Last Friday, I took a step back from our Grow An Author series to share a bit about my experience at Mount Hermon. Thank you for allowing me that freedom, but today we get back on track.
If you've been following my Friday blogs, you'll know that once I've got some idea of where I'm going with my story, I sit down and pen a working synopsis. This synopsis is used as a loose outline as I move through the drafting process.
And when I say "sketched out," it's a very rough idea I'm coming up with. Something like: Sarah steals Lenny's cell phone.
Oftentimes, I use word sprints to turn these rough one-sentence ideas into a scene, but not always. Some scenes require a slower, more methodical pace of drafting, and some days I'm just not in the mood to hurry my way through. But the reality is there are many, many days that are only successful because I set a timer and force myself to write until it goes off. That's just how I'm wired.
Focusing on one scene at a time helps me ensure several things about my story.
1. Must move the plot forward.
2. Must increase either the stakes (what's at risk) or the tension (conflict, obstacles).
3. Should begin with a hook--something to grab the reader's attention.
4. Should end with a revelation, reversal, or turning point--something to keep readers flipping pages.
Focusing on one scene at a time as I draft has helped me more often than not, but it can also be a two-edged sword. The risk is that sometimes we try to cram all the THINGS into each scene and it's very easy to become an episodic writer.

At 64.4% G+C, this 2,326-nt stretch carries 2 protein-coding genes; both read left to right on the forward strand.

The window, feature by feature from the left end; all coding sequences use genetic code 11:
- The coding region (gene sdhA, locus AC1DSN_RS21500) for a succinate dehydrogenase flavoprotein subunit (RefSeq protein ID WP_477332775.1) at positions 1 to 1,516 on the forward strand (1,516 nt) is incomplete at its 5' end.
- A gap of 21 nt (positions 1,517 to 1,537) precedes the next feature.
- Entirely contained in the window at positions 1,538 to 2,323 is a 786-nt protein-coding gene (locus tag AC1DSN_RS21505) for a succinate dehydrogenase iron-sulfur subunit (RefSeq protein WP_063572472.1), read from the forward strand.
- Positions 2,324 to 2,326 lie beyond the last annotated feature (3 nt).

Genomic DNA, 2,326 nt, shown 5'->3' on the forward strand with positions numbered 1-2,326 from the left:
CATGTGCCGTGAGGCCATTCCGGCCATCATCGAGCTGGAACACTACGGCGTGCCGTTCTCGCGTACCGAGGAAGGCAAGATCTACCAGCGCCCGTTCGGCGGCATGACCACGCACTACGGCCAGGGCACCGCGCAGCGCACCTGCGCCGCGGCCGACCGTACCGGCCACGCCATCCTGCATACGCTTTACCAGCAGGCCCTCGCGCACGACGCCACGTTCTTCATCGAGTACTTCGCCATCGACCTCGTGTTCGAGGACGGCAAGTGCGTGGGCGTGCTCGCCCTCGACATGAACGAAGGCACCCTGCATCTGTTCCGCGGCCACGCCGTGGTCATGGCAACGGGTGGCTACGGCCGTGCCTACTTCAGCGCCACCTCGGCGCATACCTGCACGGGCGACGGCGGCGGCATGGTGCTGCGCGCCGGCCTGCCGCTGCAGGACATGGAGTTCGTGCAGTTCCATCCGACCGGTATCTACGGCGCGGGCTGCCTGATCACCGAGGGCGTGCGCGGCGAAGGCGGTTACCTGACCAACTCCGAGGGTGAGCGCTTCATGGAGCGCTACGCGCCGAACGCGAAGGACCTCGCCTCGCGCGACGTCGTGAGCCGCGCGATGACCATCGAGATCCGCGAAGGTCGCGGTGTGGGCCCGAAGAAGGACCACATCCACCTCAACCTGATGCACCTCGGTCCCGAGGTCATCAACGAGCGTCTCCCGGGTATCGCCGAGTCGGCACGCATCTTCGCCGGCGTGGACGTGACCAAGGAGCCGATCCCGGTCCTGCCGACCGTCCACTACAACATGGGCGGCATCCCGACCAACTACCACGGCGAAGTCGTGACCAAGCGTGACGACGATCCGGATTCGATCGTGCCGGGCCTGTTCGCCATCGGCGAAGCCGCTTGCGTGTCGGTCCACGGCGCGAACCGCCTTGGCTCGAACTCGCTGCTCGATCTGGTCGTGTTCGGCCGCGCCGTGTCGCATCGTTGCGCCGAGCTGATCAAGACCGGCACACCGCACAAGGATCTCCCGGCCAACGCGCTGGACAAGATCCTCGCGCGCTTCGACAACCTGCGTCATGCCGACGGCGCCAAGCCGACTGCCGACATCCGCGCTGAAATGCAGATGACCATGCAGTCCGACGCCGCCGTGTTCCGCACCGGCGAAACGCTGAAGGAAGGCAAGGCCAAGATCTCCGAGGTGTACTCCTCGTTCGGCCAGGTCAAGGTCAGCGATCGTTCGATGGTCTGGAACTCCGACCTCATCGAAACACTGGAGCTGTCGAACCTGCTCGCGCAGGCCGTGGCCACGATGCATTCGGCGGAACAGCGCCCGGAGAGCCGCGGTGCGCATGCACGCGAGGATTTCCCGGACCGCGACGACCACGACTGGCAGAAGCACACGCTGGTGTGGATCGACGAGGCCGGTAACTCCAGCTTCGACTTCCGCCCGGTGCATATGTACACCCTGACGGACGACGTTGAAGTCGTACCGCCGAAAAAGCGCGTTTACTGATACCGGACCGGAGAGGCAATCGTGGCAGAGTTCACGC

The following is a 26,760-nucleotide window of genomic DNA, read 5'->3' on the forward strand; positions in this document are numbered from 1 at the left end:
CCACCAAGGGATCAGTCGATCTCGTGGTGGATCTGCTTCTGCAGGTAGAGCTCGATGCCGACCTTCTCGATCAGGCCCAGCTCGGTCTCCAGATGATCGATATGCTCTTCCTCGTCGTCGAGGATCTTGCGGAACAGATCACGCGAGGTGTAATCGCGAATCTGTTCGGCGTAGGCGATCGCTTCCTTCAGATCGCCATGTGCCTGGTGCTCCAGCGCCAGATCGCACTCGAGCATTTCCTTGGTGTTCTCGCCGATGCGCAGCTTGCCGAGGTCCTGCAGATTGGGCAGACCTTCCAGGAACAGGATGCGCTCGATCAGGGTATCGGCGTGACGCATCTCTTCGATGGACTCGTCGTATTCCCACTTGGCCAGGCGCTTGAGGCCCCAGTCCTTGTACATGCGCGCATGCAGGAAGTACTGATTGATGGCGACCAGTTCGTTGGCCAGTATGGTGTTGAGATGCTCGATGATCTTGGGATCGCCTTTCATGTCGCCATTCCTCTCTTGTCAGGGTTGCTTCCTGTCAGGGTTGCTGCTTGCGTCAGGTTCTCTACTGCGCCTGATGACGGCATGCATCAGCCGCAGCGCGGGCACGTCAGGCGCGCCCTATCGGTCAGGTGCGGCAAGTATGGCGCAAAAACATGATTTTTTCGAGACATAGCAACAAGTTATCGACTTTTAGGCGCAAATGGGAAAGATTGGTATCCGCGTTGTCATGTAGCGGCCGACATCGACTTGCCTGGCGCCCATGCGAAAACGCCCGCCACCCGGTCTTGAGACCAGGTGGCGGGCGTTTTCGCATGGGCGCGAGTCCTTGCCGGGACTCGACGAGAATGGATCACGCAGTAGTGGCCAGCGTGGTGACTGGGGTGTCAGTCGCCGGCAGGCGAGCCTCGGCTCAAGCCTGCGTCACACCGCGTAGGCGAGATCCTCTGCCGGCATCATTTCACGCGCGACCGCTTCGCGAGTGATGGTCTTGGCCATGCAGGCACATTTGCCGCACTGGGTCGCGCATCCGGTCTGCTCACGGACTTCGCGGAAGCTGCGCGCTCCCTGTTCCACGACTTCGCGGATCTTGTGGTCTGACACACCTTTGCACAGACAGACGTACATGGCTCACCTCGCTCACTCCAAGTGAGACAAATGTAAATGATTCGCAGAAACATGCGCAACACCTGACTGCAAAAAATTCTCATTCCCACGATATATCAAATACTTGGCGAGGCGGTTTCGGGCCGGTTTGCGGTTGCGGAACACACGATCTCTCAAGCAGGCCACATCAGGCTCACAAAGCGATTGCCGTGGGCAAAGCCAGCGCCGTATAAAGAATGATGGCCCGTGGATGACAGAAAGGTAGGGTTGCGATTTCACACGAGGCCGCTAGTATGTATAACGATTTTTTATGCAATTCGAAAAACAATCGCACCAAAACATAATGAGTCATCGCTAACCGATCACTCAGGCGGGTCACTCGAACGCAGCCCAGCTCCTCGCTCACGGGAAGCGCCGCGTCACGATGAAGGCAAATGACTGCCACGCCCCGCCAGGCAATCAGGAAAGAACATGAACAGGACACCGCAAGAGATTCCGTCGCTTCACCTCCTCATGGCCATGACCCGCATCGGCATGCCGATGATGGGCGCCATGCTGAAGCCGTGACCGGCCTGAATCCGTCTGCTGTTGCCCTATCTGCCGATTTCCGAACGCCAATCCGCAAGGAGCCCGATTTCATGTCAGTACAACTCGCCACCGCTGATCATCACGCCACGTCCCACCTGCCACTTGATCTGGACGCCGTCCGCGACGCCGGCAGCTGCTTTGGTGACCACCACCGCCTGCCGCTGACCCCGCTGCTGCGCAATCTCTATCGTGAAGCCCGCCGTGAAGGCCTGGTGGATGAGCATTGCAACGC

Have you heard that phrase before? It means you're taking your characters through problem after problem, but not really showing much forward movement, in either the character or the plot. It is especially easy to fall into this trap if you're a character-driven novelist. You have a character you love, so you play with them, torture them, solve their problem and then start all over again. That might make a great sitcom, but it's not going to cut it as a full-length feature film.
To avoid episodic writing, you must quench the desire to solve your character's problem in every scene. In situational comedies like The Big Bang Theory or Everybody Loves Raymond, a problem is presented, squabbled over, and solved in thirty minutes, but when the next episode airs, very little has changed. God bless Raymond Barone, but the dude is the same slacker in the finale that he is in the pilot. Life has not transformed him.
Readers need to see change. It's real. We're either growing or regressing in life and you have to show that in your story. Good movies handle this well. When you're writing a novel its good to think movies, not sitcoms. It's not the first time I've said that, but it applies very specifically to drafting scene by scene. And it's a good motto to keep in the back of that very full head of yours.
When you think about the story you're working on, are you able to see it in scenes? Do you have a tendency to drift into episodic writing? And what advice would you give to a writer attempting to draft his or her novel one scene at a time?